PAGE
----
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Preparation of injectable hydrogel with near-infrared light response and photo-controlled drug release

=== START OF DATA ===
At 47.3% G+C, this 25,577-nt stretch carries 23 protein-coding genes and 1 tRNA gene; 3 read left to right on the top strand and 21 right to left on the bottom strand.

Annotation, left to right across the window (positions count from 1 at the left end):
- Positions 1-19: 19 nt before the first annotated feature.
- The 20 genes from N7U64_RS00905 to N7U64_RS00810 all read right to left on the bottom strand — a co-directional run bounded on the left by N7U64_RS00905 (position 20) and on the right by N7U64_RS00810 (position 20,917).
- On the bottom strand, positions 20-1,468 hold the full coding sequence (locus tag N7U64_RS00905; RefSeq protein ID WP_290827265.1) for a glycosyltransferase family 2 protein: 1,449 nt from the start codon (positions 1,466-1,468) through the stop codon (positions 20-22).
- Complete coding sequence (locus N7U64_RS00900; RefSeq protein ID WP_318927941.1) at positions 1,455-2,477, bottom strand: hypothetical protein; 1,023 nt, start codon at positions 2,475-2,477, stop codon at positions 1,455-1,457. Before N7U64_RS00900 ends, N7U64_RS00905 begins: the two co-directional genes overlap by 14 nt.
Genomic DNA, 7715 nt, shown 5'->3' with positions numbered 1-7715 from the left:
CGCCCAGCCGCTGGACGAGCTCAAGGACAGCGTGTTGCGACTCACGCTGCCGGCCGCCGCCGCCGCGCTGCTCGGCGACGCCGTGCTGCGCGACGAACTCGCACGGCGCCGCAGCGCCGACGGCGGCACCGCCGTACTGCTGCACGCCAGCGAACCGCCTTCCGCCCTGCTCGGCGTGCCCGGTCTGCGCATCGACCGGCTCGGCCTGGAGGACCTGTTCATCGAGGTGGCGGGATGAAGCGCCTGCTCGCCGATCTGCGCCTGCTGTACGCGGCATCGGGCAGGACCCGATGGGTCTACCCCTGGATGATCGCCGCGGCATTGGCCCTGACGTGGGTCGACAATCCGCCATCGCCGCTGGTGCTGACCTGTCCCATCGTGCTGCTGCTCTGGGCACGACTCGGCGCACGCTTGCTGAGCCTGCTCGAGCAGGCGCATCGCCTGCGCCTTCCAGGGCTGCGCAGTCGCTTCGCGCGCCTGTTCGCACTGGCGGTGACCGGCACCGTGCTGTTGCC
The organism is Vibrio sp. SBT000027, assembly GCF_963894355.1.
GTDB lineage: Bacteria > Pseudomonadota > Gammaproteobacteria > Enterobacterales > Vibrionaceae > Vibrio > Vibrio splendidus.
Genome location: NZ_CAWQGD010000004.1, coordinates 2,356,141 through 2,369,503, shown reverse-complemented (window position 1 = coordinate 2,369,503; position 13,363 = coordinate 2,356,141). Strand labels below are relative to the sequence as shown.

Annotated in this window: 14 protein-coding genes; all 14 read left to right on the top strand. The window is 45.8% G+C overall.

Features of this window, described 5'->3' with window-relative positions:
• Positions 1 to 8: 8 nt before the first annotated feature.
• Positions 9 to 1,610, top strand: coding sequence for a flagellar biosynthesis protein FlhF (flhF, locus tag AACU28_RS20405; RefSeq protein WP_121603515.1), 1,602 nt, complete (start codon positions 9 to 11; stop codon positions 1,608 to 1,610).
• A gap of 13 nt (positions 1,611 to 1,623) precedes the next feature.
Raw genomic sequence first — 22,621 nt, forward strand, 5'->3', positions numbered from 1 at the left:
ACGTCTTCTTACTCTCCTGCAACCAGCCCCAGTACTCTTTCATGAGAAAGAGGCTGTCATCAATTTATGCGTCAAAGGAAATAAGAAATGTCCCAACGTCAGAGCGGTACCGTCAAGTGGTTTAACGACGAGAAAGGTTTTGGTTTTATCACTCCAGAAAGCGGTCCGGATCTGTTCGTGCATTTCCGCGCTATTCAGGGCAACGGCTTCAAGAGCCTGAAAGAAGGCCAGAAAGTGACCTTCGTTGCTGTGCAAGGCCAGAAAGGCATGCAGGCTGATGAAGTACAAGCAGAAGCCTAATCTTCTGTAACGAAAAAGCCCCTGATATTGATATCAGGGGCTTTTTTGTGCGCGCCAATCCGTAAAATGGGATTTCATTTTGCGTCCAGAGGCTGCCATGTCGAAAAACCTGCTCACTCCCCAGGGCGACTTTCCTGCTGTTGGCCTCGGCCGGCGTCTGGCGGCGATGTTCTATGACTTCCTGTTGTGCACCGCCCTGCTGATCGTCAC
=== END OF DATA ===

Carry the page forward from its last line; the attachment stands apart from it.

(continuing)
Photo-controlled release hydrogel provides a new strategy for treating tumours. Under the stimulation of external light sources, the ability to release the entrapped drug on time and space on demand has outstanding advantages in improving drug utilisation, optimising treatment, and reducing toxicity and side effects. In this study, a photo-controlled drug delivery system for disulphide cross-linked polyaspartic acid (PASP-SS) hydrogels encapsulating proteinase K (ProK) adsorbed with platinum nanoparticles (PtNPs) was designed. The injectable cysteamine-modified polyaspartic acid (PASP-SH) sol and PtNPs adsorbed by ProK (ProK-PtNPs) as regulatory factors were prepared. Then, ProK-PtNPs and lentinan were dissolved in the sol, and the oxidant was added to the matrix to form the gel in situ quickly after injection. Finally, the degradation of PASP-SS hydrogel by ProK and the controllability of drug release under near-infrared (NIR) light irradiation were elucidated. In vitro degradation of hydrogels and drug release experiments showed that the degradation rate of PASP-SS hydrogel significantly increased and the drug release rate increased significantly under near-infrared radiation. The results of cytotoxicity test showed that PASP-SS, ProK-PtNPs, and lentinan all had more than 90% cell survival rate on NIH3T3, and the lentinan released from the carrier obviously inhibited the proliferation of MCF7. PASP hydrogel has the potential to respond to on-demand light control.